Late Debate Reactions
McCain, Giuliani Strong. Romney, Not So Much
By Mark I Posted in 2008 — Comments (46) / Email this page » / Leave a comment »
I just finished watching the debate in its entirety on youtube. Late, I know, but I am on something of a vacation this week.
First, let me say that for as much as I think Stephanopolous is a smug little jerk, I think he ran the best debate/joint appearance yet. Perhaps it was because there is so much at stake with the Ames straw poll on Saturday, but Stephy just seemed to get more out of the candidates than we have seen so far. Now to the reviews.
The most striking thing from this debate is how badly Gov. Romney performed. His dust up with Sen. Brownback was defensive in the extreme and his reluctance to go after Mayor Giuliani immediately on the heels of going after Brownback made him seem wishy-washy. Second, I don't think I heard Romney disagree with anything anyone else said, except for Congressman Ron Paul. He was for every policy position that received applause from anybody on stage. If the debate was held in front of a NARAL-Pro Choice America audience, he might have become pro-choice again. What a panderer! Basically, he played not to lose and it showed. He definitely hurt himself. And why on Earth did ABC keep cutting to his wife in the audience? Were they trying to humanize him? I counted four cutaways to Ann Romney during candidate Romney's speaking time. When the network covering the debate gives the candidate's wife as much camera time as the candidate, it can't be billed as a good performance.
Sen. McCain was very strong. His performance breathed some life back into a campaign on life support. He was presidential, confident, contrite (he referenced the Keating Five), and disdainful but in a good way. He had an air of "I know what to do and how to get it done, and I don't have time for your stupid questions, George." that served him well. If he can duplicate this performance in the next debate in September, he'll be in it at least through Iowa and New Hampshire. I still don't think he wins, but he bought himself time.
1A in the strength department was Rep. Duncan Hunter. Hunter has almost solidified the Vice-President slot for himself. No other candidate on stage should even be considered as a possibility. Hunter is the man. He simply doesn't have the charm and star power to be the nominee, but man does he have gravitas. Buckets of it. He is the Cheney of 2008, but with 55 electoral votes in his back pocket. A Giuliani/Hunter ticket might win California.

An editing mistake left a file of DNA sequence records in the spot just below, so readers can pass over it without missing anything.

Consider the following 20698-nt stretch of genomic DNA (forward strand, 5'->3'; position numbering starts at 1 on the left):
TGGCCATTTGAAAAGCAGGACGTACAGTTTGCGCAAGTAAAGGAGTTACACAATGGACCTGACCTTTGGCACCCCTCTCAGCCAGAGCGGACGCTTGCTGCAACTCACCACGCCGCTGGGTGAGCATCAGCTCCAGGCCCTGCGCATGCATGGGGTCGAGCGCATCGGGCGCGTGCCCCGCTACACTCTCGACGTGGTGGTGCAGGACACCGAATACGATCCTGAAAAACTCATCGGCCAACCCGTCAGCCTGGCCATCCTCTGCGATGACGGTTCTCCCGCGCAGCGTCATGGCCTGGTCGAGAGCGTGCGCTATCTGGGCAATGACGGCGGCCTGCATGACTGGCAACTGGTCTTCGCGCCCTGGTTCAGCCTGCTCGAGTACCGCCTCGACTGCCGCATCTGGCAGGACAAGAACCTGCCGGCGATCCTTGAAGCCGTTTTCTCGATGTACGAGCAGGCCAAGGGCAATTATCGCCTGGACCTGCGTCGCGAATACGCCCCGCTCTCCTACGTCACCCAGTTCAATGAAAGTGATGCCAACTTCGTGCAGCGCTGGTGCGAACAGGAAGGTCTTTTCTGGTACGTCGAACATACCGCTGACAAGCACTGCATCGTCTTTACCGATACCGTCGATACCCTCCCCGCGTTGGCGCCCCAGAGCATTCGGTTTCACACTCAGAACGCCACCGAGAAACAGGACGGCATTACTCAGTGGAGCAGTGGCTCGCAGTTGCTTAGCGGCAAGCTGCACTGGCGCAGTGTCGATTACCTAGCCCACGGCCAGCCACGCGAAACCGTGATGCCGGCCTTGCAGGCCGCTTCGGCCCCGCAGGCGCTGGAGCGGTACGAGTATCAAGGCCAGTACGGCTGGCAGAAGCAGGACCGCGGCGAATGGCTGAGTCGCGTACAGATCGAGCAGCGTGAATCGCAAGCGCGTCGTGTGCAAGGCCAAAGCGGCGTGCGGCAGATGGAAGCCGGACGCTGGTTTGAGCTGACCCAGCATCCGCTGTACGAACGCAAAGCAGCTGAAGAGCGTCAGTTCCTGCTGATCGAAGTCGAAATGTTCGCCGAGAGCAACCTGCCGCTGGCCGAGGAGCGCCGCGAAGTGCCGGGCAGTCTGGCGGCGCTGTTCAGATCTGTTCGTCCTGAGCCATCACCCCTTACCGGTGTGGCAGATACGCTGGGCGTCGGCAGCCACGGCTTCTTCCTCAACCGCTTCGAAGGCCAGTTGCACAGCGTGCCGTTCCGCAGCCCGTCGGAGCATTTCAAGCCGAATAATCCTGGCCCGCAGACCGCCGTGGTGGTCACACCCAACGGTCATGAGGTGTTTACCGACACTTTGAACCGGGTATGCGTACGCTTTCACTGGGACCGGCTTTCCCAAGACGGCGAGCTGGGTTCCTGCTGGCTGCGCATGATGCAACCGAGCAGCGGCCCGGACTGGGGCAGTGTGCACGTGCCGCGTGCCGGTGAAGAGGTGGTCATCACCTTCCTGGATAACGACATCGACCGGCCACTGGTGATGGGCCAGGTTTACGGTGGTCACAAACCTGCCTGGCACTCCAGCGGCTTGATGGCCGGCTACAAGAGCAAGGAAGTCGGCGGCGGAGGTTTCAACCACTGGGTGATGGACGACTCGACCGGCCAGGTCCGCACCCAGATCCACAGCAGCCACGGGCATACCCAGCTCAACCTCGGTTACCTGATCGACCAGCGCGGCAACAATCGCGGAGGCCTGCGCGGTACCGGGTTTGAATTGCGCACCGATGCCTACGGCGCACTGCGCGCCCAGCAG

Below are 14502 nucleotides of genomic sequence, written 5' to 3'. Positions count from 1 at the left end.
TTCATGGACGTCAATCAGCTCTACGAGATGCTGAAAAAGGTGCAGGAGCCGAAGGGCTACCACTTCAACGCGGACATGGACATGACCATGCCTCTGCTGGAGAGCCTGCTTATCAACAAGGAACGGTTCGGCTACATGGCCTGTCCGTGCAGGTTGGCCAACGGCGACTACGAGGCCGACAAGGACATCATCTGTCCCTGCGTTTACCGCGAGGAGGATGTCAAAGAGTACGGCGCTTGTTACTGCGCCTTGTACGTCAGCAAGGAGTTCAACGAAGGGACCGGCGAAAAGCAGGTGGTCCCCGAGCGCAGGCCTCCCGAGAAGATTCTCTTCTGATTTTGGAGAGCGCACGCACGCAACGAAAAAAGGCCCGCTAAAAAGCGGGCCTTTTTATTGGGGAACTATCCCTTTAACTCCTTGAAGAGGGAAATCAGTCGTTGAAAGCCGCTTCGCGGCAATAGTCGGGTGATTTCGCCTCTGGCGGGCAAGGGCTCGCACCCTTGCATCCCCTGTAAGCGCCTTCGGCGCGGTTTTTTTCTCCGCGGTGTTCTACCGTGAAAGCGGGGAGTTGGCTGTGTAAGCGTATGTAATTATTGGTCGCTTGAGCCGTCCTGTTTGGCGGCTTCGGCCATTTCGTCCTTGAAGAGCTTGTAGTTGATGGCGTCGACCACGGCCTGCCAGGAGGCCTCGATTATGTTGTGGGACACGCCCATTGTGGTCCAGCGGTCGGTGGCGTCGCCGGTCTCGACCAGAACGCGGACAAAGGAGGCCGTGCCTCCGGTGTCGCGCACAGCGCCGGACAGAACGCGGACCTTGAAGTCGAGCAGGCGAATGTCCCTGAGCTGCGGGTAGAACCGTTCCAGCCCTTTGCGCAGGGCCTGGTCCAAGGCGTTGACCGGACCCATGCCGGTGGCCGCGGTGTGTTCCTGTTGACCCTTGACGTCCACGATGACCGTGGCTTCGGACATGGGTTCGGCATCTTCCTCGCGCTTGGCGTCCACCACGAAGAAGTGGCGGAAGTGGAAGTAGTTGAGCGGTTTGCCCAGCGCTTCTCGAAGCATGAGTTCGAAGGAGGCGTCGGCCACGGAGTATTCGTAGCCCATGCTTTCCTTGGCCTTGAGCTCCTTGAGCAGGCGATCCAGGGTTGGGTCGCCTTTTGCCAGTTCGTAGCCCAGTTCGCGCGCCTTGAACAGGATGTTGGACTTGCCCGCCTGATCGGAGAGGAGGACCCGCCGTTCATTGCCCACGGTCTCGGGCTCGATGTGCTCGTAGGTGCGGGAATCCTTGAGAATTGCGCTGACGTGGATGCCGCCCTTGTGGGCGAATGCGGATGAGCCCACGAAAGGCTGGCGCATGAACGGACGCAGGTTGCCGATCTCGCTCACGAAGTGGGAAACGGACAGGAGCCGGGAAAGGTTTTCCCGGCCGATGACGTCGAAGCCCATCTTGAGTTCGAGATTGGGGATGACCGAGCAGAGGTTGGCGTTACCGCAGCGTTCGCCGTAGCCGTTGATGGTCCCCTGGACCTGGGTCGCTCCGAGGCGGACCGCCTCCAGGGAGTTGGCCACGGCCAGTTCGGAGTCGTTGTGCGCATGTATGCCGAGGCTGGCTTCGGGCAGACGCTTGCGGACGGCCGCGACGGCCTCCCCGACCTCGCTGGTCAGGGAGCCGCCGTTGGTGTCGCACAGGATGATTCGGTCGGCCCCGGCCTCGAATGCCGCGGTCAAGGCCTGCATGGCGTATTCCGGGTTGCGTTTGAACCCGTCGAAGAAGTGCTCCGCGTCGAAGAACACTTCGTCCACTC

Speaking of Giuliani, he performed well. He was not as strong as McCain or Hunter, but he didn't have to be. Giuliani is not in Ames for the straw poll, and he is the national front runner. As the darling of the coastal GOP, he needed to appear comfortable in the nation's middle and avoid any damaging gaffes. He succeeded, but he did more. In his salvo against questioner David Yepesen over the issue of raising taxes to pay for infrastructure, he showed the quality that could carry Giuliani to the nomination--he fights. The war on terror is the overarching issue of the 2008 campaign. Democrats want to surrender to varying degrees. Giuliani wants to fight. It's personal for him. In his unwillingness to accept the premise of Yepsen's question, that tax increases increase revenue, he showed again that he is not afraid to challenge liberals and Democrats on their ideas and to do so with command of the facts and belief in conservative principles of governance. He may be closer to the liberals on abortion than most Republicans. But with a war on, people may just be willing to overlook a potential commander-in-chief's ideological shortcomings if they think he can win it.
Gov. Huckabee came back to Earth in this debate. He was unable to get off any of the folksy one liners that endeared so many to him in the first two Republican debates. His focus on health care is becoming something of an obsession. People just don't want a president to tell them what to eat and how much to exercise. Plus, he toyed with the, "if we weren't spending so much around the world (I heard Iraq) we could fix things here at home," meme when asked about the Minneapolis bridge collapse. That removed him from my second look list.
Brownback was strong early in the Romney exchange, but disappointing afterwards. It's hard for the second tier candidates because they just don't get as much camera time as the leading candidates. So they have to use the time to say or do something memorable. Brownback just didn't come through. He'll be competetive in Iowa but will not survive New Hampshire.
There isn't anything positive to say about anyone else.
The GOP had better remove Ron Paul from any future debates. As long as he is on stage, he will be the mainstream press mascot for the "GOP division on Iraq." He doesn't contribute anything of substance and he really and truly has no chance of winning anything except an internet poll. It's time for a forced banishment. Let's see how many supporters he can draw when he has to make his ridiculous statements from the sidewalk across the street from the theater.
Final score: McCain wins becuase he stayed alive. Giuliani runs a close second for reminding everyone of his biggest strengths. Hunter is the sentimental third. Romney is the big loser. He still may win Ames and even Iowa because of his organization on the ground and his personal wealth, but he demonstrated to anyone paying attention that he is not a serious national candidate. Huckabee lost any ground he gained from earlier strong performances; a victim of expectation, perhaps. Brownback is treading water and there isn't much from anybody else. It may be time to winnow the field. Saturday should be the beginning.